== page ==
Tuesday, July 21, 2015

Poem of the week: When Six O’Clock Comes and Another Day Has Passed by Kathryn Simmonds

An exploration of the intense connection between mother and child, lost in the rhythmical somnolence of routine, cleverly avoids cliche

“the baby […] holds me with her blue eyes”
The baby ‘holds me with her blue eyes’ … Kathryn Simmonds’ When Six O’Clock Comes and Another Day Has Passed. Photograph: Alamy
When Six O’Clock Comes and Another Day Has Passed
the baby who can not speak, speaks to me.
When the sun has risen and set over the same dishes
and the predicted weather is white cloud,
the baby steadies her head which is the head of a drunk’s
and holds me with her blue eyes,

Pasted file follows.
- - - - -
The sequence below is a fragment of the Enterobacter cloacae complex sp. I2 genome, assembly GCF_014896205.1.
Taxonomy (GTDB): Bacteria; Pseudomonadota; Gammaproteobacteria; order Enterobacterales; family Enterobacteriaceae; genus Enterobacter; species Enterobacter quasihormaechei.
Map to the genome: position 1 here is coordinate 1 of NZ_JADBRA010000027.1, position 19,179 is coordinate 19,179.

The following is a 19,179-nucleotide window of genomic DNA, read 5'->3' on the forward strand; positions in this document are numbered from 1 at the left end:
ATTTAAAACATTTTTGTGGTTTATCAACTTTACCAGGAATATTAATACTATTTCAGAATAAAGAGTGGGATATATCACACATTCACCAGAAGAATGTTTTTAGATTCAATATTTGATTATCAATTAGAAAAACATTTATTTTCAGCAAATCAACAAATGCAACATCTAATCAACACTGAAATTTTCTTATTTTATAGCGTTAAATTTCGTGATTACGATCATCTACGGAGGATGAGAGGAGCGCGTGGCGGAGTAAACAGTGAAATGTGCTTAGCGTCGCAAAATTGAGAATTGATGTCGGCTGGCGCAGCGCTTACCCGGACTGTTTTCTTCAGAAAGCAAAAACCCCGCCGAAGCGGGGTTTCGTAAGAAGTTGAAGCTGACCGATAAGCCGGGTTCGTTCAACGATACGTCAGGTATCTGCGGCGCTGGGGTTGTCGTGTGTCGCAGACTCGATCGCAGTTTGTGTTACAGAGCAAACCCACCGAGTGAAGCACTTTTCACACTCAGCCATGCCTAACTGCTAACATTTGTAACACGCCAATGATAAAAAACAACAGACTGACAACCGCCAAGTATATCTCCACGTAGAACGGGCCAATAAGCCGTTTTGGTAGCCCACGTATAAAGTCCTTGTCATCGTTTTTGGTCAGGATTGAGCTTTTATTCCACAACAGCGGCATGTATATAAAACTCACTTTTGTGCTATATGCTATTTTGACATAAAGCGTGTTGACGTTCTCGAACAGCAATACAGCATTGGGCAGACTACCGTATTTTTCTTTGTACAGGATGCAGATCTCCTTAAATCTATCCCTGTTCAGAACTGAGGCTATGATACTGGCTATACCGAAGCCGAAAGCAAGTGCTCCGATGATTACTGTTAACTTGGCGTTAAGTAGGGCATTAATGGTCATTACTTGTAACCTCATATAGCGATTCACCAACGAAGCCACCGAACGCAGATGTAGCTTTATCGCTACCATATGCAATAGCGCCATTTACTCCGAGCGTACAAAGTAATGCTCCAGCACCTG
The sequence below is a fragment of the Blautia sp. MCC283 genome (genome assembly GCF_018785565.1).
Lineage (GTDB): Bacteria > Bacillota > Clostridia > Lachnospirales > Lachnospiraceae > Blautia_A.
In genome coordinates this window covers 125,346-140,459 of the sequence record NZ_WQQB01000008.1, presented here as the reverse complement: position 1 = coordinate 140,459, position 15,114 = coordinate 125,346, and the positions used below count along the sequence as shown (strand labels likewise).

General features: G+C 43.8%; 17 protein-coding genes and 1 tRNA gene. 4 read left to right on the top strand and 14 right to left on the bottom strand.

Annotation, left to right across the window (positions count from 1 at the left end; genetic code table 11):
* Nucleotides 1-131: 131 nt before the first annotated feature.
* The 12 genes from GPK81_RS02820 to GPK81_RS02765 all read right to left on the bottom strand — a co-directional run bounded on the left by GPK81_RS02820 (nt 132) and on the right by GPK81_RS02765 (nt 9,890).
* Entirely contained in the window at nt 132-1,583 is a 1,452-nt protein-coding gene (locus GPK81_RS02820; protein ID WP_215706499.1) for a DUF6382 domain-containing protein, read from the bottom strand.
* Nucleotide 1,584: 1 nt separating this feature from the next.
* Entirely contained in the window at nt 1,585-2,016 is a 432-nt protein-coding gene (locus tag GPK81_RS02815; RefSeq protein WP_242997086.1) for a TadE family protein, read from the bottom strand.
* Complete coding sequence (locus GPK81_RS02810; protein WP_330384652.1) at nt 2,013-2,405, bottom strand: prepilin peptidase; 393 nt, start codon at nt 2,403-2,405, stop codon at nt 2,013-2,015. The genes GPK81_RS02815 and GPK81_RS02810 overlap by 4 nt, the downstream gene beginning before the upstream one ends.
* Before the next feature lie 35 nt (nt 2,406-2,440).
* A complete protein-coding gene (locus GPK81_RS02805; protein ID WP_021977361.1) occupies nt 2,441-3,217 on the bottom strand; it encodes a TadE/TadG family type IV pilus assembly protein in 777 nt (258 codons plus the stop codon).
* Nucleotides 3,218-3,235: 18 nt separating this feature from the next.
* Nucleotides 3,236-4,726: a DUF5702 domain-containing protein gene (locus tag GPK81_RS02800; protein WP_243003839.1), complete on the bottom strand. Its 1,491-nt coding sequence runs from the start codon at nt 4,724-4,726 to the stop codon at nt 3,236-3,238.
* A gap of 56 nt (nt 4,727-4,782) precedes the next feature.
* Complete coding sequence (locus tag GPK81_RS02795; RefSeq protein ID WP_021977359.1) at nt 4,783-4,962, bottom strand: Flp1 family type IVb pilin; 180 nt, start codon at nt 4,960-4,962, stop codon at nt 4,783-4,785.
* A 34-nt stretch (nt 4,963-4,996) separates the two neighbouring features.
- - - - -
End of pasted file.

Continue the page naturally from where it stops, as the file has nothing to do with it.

eyes which have so recently surfed through womb swell,
and all at once we stop half-heartedly row, rowing
our boat and see each other clear
in the television’s orange glow. She regards me,
the baby who does not know a television from a table lamp,
the baby who is so heavy with other people’s hopes
she has no body to call her own,
the baby who is forever being shifted, rearranged,
whose hands must be unfurled, and wiped with cotton wool,
whose scalp must be combed of cradle cap,
the baby who has exactly no memories
softens her face in the early evening light and says I understand.


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